Treatment Options

Types of treatment

Medication

Medication for the treatment of schizophrenia is called antipsychotic medication. The available medications can be broadly split into two groups depending on their route of administration: oral (daily) and long-acting intramuscular (injectable) antipsychotics.

Real life insights

Working with your doctor to choose the right treatment is an important step on the road to recovery, find out how the right treatment choice made a big difference to the lives of these people living with schizophrenia, and their friends and family.

To watch more videos on the impact schizophrenia can have on friends and family.

Psychological and Psychosocial Therapy

In addition to medication, you may be offered psychological and psychosocial interventions.[1] These therapies can further help to relieve your symptoms and allow you to get back to everyday life.[2]

There are 5 main approaches to psychosocial intervention:[2]

Cognitive Therapy[3][2]

Cognitive behavioural therapy (CBT) helps you to think about how you see yourself, other people and the world around you. It also looks at how actions can affect your thoughts and feelings. CBT can help to change how you think (‘cognitive’) and what you do (‘behaviour’), helping you to feel and cope better.

Psychoeducation[3][2]

Psychotherapy is the verbal treatment of emotional and mental disorders. Sharing experiences with a trained and empathetic person, by talking about your experiences with someone who has been specially trained, may help you to gradually understand more about yourself and discover ways to manage your condition.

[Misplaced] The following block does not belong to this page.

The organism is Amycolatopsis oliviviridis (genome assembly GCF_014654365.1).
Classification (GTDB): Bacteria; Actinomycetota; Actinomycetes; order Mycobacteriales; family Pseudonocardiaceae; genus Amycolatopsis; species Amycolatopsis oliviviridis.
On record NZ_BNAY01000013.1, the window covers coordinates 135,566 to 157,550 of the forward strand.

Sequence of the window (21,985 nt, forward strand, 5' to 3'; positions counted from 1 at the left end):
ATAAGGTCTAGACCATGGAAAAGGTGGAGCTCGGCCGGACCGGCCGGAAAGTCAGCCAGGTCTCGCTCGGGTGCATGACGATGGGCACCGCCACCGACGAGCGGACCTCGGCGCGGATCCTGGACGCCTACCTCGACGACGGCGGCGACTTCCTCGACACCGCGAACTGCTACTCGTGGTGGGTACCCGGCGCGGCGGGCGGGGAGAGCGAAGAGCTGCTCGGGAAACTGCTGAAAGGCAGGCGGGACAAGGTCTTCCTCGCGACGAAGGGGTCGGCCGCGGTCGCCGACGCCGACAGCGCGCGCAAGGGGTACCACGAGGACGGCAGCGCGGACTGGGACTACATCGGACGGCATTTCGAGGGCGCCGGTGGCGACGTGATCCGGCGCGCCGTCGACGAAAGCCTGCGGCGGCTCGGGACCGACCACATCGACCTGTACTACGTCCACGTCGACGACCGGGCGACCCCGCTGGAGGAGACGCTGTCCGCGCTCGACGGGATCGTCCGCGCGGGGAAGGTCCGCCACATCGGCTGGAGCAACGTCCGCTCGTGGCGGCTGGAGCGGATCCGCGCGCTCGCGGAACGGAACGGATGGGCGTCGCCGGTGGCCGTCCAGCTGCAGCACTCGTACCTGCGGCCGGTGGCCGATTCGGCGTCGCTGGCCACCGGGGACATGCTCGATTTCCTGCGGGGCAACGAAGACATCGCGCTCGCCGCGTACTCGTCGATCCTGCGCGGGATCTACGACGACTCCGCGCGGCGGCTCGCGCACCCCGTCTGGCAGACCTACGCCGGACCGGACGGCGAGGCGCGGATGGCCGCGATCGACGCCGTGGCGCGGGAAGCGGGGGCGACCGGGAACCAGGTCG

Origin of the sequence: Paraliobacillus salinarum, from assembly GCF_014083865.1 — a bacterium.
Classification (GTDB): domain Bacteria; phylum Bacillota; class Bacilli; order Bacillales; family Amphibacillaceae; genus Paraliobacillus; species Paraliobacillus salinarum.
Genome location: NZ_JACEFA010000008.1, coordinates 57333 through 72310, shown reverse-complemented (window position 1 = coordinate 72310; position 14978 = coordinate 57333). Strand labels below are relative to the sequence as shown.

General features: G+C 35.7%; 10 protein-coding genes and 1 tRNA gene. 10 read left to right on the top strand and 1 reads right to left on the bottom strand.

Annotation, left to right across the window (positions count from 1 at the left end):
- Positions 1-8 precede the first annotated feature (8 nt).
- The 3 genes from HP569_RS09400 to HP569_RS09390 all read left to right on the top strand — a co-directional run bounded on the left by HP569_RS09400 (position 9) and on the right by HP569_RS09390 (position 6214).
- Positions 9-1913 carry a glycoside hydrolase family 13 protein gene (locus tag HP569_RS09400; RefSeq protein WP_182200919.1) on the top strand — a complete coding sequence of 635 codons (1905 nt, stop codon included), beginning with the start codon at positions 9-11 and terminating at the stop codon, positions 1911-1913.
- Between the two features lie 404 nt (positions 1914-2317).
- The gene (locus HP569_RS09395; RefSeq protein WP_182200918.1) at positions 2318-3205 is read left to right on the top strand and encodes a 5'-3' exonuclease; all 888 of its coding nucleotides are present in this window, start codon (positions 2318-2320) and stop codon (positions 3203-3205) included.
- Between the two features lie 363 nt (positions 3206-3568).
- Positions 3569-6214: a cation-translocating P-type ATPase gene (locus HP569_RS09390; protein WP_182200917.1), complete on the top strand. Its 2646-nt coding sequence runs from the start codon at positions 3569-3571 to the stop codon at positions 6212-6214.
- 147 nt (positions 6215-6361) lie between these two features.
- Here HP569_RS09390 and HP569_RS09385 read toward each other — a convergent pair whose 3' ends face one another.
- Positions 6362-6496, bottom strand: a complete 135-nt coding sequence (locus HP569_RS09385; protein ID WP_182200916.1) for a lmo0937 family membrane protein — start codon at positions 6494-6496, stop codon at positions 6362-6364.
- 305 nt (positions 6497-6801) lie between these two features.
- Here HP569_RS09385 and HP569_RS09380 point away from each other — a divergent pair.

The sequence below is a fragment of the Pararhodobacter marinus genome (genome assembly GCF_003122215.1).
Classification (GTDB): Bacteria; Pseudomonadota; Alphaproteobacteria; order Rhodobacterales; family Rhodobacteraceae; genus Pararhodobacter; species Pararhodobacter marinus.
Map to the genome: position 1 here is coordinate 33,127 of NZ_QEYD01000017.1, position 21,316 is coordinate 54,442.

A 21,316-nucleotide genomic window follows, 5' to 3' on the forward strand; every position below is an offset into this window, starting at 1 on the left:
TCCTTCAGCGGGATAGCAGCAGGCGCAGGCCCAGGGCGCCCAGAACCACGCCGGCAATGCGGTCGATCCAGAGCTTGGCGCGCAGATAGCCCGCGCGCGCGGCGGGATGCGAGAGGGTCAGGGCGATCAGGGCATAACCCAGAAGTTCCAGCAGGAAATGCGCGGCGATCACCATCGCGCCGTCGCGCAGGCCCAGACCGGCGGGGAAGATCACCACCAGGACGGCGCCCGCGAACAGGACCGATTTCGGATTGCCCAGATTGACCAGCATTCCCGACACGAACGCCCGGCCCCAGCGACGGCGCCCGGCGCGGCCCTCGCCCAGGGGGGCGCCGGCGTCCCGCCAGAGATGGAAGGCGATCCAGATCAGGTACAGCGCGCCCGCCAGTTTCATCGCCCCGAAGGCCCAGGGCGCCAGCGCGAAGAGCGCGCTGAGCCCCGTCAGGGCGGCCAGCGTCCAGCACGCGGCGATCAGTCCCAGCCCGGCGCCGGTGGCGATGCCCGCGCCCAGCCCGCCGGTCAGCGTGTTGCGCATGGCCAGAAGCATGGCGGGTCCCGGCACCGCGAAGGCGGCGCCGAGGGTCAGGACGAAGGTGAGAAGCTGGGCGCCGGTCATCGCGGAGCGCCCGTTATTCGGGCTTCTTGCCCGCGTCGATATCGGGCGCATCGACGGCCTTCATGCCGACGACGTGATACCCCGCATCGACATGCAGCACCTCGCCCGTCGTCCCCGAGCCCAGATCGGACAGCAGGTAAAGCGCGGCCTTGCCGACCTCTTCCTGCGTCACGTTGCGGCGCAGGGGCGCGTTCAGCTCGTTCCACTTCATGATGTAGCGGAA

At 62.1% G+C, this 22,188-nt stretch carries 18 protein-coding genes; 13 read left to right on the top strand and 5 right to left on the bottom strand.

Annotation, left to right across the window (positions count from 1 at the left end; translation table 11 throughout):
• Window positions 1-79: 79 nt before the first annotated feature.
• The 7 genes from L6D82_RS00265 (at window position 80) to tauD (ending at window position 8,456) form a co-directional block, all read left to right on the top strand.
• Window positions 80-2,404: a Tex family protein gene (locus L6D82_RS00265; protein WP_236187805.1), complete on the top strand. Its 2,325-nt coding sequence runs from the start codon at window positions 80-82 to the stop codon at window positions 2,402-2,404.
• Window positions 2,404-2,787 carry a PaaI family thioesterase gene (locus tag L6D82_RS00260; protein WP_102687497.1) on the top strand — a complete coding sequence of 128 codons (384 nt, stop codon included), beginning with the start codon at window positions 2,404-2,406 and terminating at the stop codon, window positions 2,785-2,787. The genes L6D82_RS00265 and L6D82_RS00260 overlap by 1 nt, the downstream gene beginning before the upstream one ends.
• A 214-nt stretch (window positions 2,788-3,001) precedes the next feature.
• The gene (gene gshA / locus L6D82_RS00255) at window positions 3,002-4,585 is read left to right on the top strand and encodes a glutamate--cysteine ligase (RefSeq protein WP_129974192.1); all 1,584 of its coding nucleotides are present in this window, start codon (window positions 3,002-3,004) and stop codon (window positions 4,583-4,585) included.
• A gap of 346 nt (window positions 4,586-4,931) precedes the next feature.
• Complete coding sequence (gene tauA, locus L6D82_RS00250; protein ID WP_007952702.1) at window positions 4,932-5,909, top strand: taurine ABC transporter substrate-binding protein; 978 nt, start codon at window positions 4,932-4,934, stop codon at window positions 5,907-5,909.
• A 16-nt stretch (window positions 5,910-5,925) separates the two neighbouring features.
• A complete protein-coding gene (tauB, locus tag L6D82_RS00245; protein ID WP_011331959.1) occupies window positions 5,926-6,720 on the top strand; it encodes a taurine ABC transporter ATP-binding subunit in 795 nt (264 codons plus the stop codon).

Family Education[3][2]

People with schizophrenia can often be discharged from hospital into the care of their family. If this happens to you, it is important that your family or carers learn all they can about schizophrenia to understand the difficulties and problems that can be associated with the condition. It is also helpful for family members to learn ways to minimise your chance of relapse, for example, family intervention can help your whole family develop patterns of behaviour which will help them to understand you and support you better.

Social Skills Training[3]

Sometimes, people living with schizophrenia can struggle with social situations, which can lead to a stressful environment. Social skill training looks at helping you to recognise, understand and react to different social situations. This in turn helps with communication and lets you re-integrate into your community.

Assertive Community Treatment[3][2]

People living with schizophrenia who struggle to engage with other people may find assertive community treatment (ACT) beneficial. It involves a high level of exposure to different people in different situations, including at home and in a supervised care environment.

Some of these approaches may be more suitable for certain people than others, and not all people living with schizophrenia find these options helpful. It is important to gain advice about the best approach for you and how it will work alongside the other treatments you are receiving.

A treatment should help you achieve goals that you feel are important

CP-298122

References

National Institute for Clinical Excellence. Psychosis and schizophrenia in adults: prevention and management. 2014. CG178.
APA Clinical Guidelines. American Psychiatric Association. Practice Guidelines for the treatment of patients with schizophrenia. 2004.
Harrigan et al. Psychol Med 2003; 33: 97–110.
Bottlender et al. Schizophr Res 2003; 62: 37–44.
Weiden et al. Psychiatr Serv 2004; 55: 886–891.
Robinson et al. Arch Gen Psychiatry 1999; 56: 241–247.
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